Abstract Title:

Intestinal anti-inflammatory activity of ellagic acid in the acute and chronic dextrane sulfate sodium models of mice colitis.

Abstract Source:

J Ethnopharmacol. 2013 Dec 12 ;150(3):925-34. Epub 2013 Oct 17. PMID: 24140585

Abstract Author(s):

Marta Marín, Rosa María Giner, José-Luis Ríos, María Carmen Recio

Article Affiliation:

Marta Marín


ETHNOPHARMACOLOGICAL RELEVANCE: Pomegranate (Punica granatum L.; Lythraceae) has traditionally been used for the treatment of various inflammatory diseases, including ulcerative colitis (UC). Because its fruits and extracts are rich in ellagitannins, which release ellagic acid when hydrolyzed, consumption of pomegranate products is currently being widely promoted for their potential health effects, including the prevention of inflammatory diseases and cancer. To evaluate the anti-inflammatory effects of ellagic acid on dextran sulfate sodium (DSS)-induced acute and chronic experimental colitis in two different strains of mice and to elucidate its possible mechanisms of action.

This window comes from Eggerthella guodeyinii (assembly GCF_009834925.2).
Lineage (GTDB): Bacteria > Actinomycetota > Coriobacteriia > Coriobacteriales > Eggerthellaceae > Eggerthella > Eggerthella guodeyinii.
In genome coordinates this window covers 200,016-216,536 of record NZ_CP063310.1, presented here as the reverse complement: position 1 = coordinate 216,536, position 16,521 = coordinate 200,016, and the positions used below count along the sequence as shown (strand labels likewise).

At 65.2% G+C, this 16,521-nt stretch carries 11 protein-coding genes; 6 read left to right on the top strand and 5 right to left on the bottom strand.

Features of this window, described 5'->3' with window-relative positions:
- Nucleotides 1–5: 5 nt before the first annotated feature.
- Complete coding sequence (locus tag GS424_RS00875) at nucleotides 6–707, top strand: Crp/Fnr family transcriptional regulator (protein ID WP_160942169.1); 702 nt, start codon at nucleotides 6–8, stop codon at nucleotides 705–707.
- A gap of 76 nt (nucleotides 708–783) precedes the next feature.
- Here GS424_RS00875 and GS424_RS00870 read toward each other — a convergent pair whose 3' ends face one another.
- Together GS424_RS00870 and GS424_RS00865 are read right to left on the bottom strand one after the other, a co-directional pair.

MATERIALS AND METHODS: In the acute UC model, female Balb/C mice were treated with DSS (5%) for seven days while concomitantly receiving a dietary supplement of ellagic acid (2%). In the chronic UC model, female C57BL/6 mice received four week-long cycles of DSS (1% and 2%) interspersed with week-long recovery periods along with a diet supplemented with ellagic acid (0.5%).

RESULTS: In acute model of UC, ellagic acid ameliorated disease severity slightly as observed both macroscopically and through the profile of inflammatory mediators (IL-6, TNF-α, and IFN-γ). In the chronic UC model, ellagic acid significantly inhibited the progression of the disease, reducing intestinal inflammation and decreasing histological scores. Moreover, mediators such as COX-2 and iNOS were downregulated and the signaling pathways p38 MAPK, NF-κB, and STAT3 were blocked.

CONCLUSIONS: Our study reinforces the hypothetical use of ellagic acid as an anti-inflammatory complement to conventional UC treatment in chronic UC patients and could be considered in the dietary prevention of intestinal inflammation and related cancer development.

Study Type : Animal Study

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